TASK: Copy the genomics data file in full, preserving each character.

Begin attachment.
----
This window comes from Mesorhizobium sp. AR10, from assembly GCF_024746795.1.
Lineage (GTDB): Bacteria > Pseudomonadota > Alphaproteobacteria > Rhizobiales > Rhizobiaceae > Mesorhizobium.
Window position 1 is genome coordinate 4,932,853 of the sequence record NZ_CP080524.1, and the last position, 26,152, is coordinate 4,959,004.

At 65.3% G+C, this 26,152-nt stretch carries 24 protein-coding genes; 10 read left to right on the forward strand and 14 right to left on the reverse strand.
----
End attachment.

This window comes from Mesorhizobium sp. AR10, from assembly GCF_024746795.1.
Lineage (GTDB): Bacteria > Pseudomonadota > Alphaproteobacteria > Rhizobiales > Rhizobiaceae > Mesorhizobium.
Window position 1 is genome coordinate 4,932,853 of the sequence record NZ_CP080524.1, and the last position, 26,152, is coordinate 4,959,004.

At 65.3% G+C, this 26,152-nt stretch carries 24 protein-coding genes; 10 read left to right on the forward strand and 14 right to left on the reverse strand.